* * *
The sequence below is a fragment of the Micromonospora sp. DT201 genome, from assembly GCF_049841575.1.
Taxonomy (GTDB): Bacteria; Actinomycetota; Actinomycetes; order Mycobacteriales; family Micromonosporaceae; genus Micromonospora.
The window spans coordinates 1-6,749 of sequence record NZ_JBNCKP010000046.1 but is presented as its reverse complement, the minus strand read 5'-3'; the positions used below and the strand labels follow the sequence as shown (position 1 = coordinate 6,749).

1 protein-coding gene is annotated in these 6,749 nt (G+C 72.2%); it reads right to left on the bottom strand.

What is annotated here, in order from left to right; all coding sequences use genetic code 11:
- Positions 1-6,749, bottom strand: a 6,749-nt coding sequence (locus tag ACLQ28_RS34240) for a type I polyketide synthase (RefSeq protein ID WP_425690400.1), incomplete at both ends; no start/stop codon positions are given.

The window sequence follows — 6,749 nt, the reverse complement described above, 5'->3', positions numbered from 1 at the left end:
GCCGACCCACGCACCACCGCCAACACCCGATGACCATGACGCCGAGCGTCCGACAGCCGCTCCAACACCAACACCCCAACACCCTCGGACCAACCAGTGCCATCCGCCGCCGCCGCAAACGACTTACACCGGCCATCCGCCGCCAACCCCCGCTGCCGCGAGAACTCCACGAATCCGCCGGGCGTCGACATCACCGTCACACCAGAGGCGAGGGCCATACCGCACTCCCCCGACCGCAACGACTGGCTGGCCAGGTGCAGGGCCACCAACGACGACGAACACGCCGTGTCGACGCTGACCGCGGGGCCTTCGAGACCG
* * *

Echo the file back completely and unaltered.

The sequence below is a fragment of the Micromonospora sp. DT201 genome, from assembly GCF_049841575.1.
Taxonomy (GTDB): Bacteria; Actinomycetota; Actinomycetes; order Mycobacteriales; family Micromonosporaceae; genus Micromonospora.
The window spans coordinates 1-6,749 of sequence record NZ_JBNCKP010000046.1 but is presented as its reverse complement, the minus strand read 5'-3'; the positions used below and the strand labels follow the sequence as shown (position 1 = coordinate 6,749).

1 protein-coding gene is annotated in these 6,749 nt (G+C 72.2%); it reads right to left on the bottom strand.

What is annotated here, in order from left to right; all coding sequences use genetic code 11:
- Positions 1-6,749, bottom strand: a 6,749-nt coding sequence (locus tag ACLQ28_RS34240) for a type I polyketide synthase (RefSeq protein ID WP_425690400.1), incomplete at both ends; no start/stop codon positions are given.

The window sequence follows — 6,749 nt, the reverse complement described above, 5'->3', positions numbered from 1 at the left end:
GCCGACCCACGCACCACCGCCAACACCCGATGACCATGACGCCGAGCGTCCGACAGCCGCTCCAACACCAACACCCCAACACCCTCGGACCAACCAGTGCCATCCGCCGCCGCCGCAAACGACTTACACCGGCCATCCGCCGCCAACCCCCGCTGCCGCGAGAACTCCACGAATCCGCCGGGCGTCGACATCACCGTCACACCAGAGGCGAGGGCCATACCGCACTCCCCCGACCGCAACGACTGGCTGGCCAGGTGCAGGGCCACCAACGACGACGAACACGCCGTGTCGACGCTGACCGCGGGGCCTTCGAGACCG